Sunday, 6 March 2016


One of the major cities of Austria-Hungary was situated only shortly down the Danube from Vienna. During the long two hundred year Turkish occupation of upper Hungary it was indeed recognised as the capital of Hungary and, although the Hapsburg role in the final lifting of that occupation at the end of the eighteenth century brought with it a significant German presence, in 1910 this city's population was still 42% Hungarian 41% German and 15% Slovak. The name of this city was Pressburg.

Today it no longer exists.

Sure, geographically, it is still there. But its name is no longer Pressburg, it is now Bratislava. More significantly, more than 90% of the population is now Slovakian, only 3% of the population is Hungarian and the Germans have gone completely. Along with the 10% of the poulation: Hungarian, German, Slovakian or whatever which, in 1910, also identified itself as Jewish.

The Hungarians or Germans did not suffer the terrible fate of the Jews, indeed they bear their share of the blame for that fate, but they, the Hungarians and the Germans, nonetheless, as a result of the terible events of the twentieth century, had to move. To be with their own. In Hungary, or Germany. Wherever that now was.

For you cannot understand central Europe without understanding that it is not a place of fixed borders. More than 60% of 1910 Hungary now lies in one or other different Country. Slovakia certainly, but Slovenia, Romania, Ukraine as well. And the Hungarians who once lived there, admittedly generally as a minority, albeit not an insignificant minority, no longer live in these parts of their former lands. They live together with other  Hungarians. In Hungary. Because to some degree they wanted to do so but much more so because they were forced to do so. Because other nationalities wanted to live with their own as well. Somewhere. Such as in Bratislava.

We, the Brits, don't really get this. We are an Island. We know our boundaries. We have long since abandoned a claim on any part of France as our own: To force the French inhabitants there to speak English, or abandon Catholicism, or drink warm beer or, if they were not so inclined,  to baiser quelque part ailleurs.  . Equally, our major geopolitical rivals in modern times have made no serious attempt to reciprocate in malignancy. While France from Louis XIV to Napoleon and Germany from the Kaiser to Hitler were undoubtedly deadly serious about defeating us miltarily, neither had any interest in turning Kent or Sussex into part of their wider realms.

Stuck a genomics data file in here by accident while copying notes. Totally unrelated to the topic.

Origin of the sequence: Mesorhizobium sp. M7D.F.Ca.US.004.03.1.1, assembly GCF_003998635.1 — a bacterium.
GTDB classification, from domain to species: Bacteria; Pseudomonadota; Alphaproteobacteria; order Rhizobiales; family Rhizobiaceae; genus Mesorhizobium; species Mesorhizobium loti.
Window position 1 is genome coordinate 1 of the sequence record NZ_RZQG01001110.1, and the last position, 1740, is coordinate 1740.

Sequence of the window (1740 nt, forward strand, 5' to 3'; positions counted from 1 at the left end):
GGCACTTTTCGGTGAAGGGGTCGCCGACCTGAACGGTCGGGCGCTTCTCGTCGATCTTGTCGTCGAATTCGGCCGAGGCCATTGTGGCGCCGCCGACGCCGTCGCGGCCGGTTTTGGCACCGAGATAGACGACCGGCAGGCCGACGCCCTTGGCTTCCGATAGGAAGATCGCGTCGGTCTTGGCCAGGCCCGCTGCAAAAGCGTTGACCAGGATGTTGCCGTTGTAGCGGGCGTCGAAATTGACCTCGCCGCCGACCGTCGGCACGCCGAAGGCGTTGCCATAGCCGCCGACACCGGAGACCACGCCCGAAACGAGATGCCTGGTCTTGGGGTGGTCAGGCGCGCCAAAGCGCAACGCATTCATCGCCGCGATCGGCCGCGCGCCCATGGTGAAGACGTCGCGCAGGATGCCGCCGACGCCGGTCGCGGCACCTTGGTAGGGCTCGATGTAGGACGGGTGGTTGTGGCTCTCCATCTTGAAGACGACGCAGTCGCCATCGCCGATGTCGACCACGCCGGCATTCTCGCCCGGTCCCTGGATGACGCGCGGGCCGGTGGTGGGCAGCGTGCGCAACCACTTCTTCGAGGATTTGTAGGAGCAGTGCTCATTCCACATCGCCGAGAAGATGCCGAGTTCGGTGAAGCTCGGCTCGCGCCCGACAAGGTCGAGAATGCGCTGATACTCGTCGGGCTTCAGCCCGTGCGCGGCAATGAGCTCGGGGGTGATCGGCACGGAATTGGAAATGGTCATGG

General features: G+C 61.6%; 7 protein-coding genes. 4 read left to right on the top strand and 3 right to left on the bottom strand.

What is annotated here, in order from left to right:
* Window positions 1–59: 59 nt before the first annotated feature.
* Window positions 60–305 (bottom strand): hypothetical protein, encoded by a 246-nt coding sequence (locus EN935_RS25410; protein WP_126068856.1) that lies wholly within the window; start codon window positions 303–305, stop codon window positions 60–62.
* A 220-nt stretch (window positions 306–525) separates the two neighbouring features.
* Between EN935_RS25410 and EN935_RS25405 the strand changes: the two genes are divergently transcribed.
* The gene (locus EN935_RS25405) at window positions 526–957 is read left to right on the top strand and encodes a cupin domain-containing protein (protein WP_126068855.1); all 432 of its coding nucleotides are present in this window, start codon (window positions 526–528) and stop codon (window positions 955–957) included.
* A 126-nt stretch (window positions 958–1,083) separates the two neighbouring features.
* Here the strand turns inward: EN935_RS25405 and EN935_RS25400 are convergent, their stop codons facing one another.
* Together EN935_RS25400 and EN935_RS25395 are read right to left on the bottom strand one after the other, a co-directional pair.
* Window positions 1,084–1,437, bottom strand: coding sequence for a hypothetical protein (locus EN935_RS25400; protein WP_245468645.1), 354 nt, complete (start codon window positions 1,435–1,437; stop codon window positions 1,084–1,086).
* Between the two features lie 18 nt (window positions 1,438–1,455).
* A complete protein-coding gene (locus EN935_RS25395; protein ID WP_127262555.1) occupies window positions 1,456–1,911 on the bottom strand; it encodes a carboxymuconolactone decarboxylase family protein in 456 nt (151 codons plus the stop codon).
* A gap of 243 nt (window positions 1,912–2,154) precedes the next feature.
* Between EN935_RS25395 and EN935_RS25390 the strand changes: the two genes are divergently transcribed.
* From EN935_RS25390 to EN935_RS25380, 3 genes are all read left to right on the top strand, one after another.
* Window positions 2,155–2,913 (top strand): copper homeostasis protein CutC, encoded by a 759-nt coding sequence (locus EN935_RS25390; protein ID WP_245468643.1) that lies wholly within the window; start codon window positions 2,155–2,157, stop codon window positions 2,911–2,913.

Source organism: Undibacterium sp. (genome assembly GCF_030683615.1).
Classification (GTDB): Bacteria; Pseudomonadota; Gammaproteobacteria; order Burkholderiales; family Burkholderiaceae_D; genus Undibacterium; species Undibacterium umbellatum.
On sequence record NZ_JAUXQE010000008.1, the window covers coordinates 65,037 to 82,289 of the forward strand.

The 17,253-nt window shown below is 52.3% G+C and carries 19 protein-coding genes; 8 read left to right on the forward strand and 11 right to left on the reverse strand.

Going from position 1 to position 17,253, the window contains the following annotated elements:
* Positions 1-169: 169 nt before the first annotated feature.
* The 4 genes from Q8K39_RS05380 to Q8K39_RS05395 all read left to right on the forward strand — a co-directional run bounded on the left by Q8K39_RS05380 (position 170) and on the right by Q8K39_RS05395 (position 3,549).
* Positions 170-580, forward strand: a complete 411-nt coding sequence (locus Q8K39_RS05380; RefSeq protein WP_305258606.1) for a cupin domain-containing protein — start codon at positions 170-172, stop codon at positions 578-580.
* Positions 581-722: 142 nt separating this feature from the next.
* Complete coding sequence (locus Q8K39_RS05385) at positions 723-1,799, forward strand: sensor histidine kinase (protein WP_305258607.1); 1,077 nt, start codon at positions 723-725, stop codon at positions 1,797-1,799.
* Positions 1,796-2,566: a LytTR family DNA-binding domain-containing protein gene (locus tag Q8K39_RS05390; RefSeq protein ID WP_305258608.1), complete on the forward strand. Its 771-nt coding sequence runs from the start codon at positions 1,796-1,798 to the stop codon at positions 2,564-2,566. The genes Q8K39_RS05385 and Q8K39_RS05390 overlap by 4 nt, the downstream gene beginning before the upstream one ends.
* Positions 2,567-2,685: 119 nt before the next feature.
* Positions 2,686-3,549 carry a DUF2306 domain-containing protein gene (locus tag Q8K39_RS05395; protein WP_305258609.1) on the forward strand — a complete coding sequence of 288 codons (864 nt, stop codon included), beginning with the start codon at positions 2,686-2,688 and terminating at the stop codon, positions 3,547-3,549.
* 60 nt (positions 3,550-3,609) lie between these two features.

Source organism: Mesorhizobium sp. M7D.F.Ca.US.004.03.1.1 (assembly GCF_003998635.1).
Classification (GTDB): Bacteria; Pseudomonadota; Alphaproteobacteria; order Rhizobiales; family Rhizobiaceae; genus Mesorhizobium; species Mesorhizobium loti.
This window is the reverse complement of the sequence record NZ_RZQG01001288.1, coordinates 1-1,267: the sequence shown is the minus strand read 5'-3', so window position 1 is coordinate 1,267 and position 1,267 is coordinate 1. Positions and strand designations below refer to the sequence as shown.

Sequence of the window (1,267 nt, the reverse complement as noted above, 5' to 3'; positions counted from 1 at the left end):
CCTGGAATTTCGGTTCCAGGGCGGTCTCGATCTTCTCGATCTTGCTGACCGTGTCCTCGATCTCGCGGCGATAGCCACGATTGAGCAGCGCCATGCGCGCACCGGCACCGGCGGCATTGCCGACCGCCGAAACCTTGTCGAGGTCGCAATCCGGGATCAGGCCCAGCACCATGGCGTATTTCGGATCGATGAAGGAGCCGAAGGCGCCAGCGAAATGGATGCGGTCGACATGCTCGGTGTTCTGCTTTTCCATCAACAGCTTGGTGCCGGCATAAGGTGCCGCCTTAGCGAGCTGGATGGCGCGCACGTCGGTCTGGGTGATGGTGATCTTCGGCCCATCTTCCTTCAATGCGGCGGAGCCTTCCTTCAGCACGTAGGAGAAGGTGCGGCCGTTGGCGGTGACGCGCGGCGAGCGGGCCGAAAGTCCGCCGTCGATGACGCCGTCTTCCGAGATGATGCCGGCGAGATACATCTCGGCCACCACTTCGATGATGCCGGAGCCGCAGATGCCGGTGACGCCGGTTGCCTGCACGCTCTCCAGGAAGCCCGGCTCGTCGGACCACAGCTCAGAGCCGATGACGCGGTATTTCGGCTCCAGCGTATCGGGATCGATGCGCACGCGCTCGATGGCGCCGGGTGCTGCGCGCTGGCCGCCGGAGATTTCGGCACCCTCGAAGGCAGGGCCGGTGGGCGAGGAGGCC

Even within the UK, while this might be a benign product of our own longstanding Union, no matter what can be said about the Independence Referendum, everyone understood where the Border would be. Exactly where it had been since long before even 1707. We talk about English people in Scotland but we really mean only those who have relocated here in adulthood and haven't yet assimilated. There is no longstanding, generations old, "English" population just as, beyond the occasional Caledonian Club or Rugby team, there is no distinctive, let alone resentful, "Scottish" minority in England, even at the border. No-one suggested, outwith the wider fringes of Scottish Nationalism, that a Yes vote would require anyone to move home (in either sense of that word) for ethnic, if not neccesarily for economic, reasons.

Even with the UK's one external land border, in Ireland, the argument has long been over whether there should be a border at all, rather than where exactly it should be drawn, and in modern times few have suggested that the border's abolition would involve any part of the current population of the North being required to leave. Indeed, more enlightened Republicans have been at pains, naively or not, to assure the North that unity could still respect their different tradition.